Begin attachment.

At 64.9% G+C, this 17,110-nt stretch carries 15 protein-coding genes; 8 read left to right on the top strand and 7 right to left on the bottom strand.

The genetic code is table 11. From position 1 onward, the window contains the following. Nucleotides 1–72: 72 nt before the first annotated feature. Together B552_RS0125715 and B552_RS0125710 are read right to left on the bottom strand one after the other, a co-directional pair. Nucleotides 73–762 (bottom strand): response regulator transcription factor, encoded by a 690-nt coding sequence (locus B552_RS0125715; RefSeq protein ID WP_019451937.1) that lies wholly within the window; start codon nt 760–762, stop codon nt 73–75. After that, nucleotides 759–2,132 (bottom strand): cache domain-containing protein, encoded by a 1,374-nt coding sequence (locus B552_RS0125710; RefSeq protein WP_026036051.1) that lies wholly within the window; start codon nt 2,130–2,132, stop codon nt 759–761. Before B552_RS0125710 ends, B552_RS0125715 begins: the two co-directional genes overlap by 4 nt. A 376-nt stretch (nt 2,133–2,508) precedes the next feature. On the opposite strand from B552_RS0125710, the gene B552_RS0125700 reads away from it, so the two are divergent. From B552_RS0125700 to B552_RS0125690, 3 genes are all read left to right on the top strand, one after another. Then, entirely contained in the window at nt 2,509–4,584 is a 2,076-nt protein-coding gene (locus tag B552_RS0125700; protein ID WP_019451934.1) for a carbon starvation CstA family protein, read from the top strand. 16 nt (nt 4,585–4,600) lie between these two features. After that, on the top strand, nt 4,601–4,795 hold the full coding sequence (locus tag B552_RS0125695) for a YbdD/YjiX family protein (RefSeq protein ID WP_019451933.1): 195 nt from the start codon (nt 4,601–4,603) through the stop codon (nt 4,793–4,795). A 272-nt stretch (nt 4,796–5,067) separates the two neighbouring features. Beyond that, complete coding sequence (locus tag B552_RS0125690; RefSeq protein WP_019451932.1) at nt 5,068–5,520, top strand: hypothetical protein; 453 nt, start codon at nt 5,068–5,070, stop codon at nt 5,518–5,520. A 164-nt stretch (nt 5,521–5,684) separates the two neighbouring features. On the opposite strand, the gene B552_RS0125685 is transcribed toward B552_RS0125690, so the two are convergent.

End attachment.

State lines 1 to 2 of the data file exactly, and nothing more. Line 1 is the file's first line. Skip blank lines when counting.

At 64.9% G+C, this 17,110-nt stretch carries 15 protein-coding genes; 8 read left to right on the top strand and 7 right to left on the bottom strand.

The genetic code is table 11. From position 1 onward, the window contains the following. Nucleotides 1–72: 72 nt before the first annotated feature. Together B552_RS0125715 and B552_RS0125710 are read right to left on the bottom strand one after the other, a co-directional pair. Nucleotides 73–762 (bottom strand): response regulator transcription factor, encoded by a 690-nt coding sequence (locus B552_RS0125715; RefSeq protein ID WP_019451937.1) that lies wholly within the window; start codon nt 760–762, stop codon nt 73–75. After that, nucleotides 759–2,132 (bottom strand): cache domain-containing protein, encoded by a 1,374-nt coding sequence (locus B552_RS0125710; RefSeq protein WP_026036051.1) that lies wholly within the window; start codon nt 2,130–2,132, stop codon nt 759–761. Before B552_RS0125710 ends, B552_RS0125715 begins: the two co-directional genes overlap by 4 nt. A 376-nt stretch (nt 2,133–2,508) precedes the next feature. On the opposite strand from B552_RS0125710, the gene B552_RS0125700 reads away from it, so the two are divergent. From B552_RS0125700 to B552_RS0125690, 3 genes are all read left to right on the top strand, one after another. Then, entirely contained in the window at nt 2,509–4,584 is a 2,076-nt protein-coding gene (locus tag B552_RS0125700; protein ID WP_019451934.1) for a carbon starvation CstA family protein, read from the top strand. 16 nt (nt 4,585–4,600) lie between these two features. After that, on the top strand, nt 4,601–4,795 hold the full coding sequence (locus tag B552_RS0125695) for a YbdD/YjiX family protein (RefSeq protein ID WP_019451933.1): 195 nt from the start codon (nt 4,601–4,603) through the stop codon (nt 4,793–4,795). A 272-nt stretch (nt 4,796–5,067) separates the two neighbouring features. Beyond that, complete coding sequence (locus tag B552_RS0125690; RefSeq protein WP_019451932.1) at nt 5,068–5,520, top strand: hypothetical protein; 453 nt, start codon at nt 5,068–5,070, stop codon at nt 5,518–5,520. A 164-nt stretch (nt 5,521–5,684) separates the two neighbouring features. On the opposite strand, the gene B552_RS0125685 is transcribed toward B552_RS0125690, so the two are convergent.